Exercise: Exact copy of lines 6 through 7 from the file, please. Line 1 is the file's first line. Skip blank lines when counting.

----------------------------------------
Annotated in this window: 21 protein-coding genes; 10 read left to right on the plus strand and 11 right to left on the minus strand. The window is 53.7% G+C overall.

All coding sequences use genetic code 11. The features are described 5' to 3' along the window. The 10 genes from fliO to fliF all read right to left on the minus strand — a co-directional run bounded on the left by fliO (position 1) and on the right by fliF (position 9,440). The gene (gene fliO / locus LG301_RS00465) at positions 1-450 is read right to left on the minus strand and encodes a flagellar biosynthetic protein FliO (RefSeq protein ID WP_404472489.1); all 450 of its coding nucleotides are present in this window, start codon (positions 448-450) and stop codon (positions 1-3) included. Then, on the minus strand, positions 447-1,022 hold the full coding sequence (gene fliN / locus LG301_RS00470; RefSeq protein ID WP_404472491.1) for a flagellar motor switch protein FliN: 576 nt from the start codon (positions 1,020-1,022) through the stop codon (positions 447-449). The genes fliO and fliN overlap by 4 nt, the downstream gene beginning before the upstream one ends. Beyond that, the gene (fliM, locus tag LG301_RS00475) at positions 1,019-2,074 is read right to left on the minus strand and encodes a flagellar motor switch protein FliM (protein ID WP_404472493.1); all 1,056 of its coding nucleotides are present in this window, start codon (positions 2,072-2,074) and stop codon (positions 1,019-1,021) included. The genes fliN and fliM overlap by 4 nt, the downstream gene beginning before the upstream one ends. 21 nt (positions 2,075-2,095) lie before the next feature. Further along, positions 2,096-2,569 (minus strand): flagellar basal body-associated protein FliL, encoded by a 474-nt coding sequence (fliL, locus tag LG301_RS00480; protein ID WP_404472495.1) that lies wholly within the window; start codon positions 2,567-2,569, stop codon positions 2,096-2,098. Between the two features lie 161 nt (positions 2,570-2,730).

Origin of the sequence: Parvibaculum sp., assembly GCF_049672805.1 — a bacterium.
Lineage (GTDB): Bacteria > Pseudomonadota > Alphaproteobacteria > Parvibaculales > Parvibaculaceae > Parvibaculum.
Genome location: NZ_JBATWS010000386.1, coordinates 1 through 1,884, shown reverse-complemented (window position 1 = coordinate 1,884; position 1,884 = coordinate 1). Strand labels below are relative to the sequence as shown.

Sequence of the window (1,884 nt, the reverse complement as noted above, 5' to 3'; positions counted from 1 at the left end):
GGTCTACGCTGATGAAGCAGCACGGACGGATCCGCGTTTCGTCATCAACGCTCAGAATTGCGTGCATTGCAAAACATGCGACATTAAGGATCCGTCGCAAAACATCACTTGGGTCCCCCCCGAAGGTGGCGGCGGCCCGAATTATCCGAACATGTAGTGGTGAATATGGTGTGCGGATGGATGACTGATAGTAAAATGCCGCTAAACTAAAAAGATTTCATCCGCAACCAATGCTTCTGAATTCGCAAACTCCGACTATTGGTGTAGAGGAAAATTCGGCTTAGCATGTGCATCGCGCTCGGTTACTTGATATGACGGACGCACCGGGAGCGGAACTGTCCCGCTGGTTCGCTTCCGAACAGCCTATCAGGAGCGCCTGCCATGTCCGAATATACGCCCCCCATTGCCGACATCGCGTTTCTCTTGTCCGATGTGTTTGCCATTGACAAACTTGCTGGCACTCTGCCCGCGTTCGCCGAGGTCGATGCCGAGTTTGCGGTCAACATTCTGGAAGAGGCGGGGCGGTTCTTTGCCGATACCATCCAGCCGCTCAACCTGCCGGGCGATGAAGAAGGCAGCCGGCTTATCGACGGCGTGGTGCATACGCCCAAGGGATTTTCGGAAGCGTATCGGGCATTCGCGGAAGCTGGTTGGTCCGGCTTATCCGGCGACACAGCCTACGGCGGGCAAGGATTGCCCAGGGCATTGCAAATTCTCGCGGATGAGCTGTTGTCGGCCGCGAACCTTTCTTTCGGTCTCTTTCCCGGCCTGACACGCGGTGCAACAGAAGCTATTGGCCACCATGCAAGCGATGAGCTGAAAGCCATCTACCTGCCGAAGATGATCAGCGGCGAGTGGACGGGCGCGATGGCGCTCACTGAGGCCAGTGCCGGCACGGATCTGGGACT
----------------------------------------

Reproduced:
Sequence of the window (1,884 nt, the reverse complement as noted above, 5' to 3'; positions counted from 1 at the left end):
GGTCTACGCTGATGAAGCAGCACGGACGGATCCGCGTTTCGTCATCAACGCTCAGAATTGCGTGCATTGCAAAACATGCGACATTAAGGATCCGTCGCAAAACATCACTTGGGTCCCCCCCGAAGGTGGCGGCGGCCCGAATTATCCGAACATGTAGTGGTGAATATGGTGTGCGGATGGATGACTGATAGTAAAATGCCGCTAAACTAAAAAGATTTCATCCGCAACCAATGCTTCTGAATTCGCAAACTCCGACTATTGGTGTAGAGGAAAATTCGGCTTAGCATGTGCATCGCGCTCGGTTACTTGATATGACGGACGCACCGGGAGCGGAACTGTCCCGCTGGTTCGCTTCCGAACAGCCTATCAGGAGCGCCTGCCATGTCCGAATATACGCCCCCCATTGCCGACATCGCGTTTCTCTTGTCCGATGTGTTTGCCATTGACAAACTTGCTGGCACTCTGCCCGCGTTCGCCGAGGTCGATGCCGAGTTTGCGGTCAACATTCTGGAAGAGGCGGGGCGGTTCTTTGCCGATACCATCCAGCCGCTCAACCTGCCGGGCGATGAAGAAGGCAGCCGGCTTATCGACGGCGTGGTGCATACGCCCAAGGGATTTTCGGAAGCGTATCGGGCATTCGCGGAAGCTGGTTGGTCCGGCTTATCCGGCGACACAGCCTACGGCGGGCAAGGATTGCCCAGGGCATTGCAAATTCTCGCGGATGAGCTGTTGTCGGCCGCGAACCTTTCTTTCGGTCTCTTTCCCGGCCTGACACGCGGTGCAACAGAAGCTATTGGCCACCATGCAAGCGATGAGCTGAAAGCCATCTACCTGCCGAAGATGATCAGCGGCGAGTGGACGGGCGCGATGGCGCTCACTGAGGCCAGTGCCGGCACGGATCTGGGACT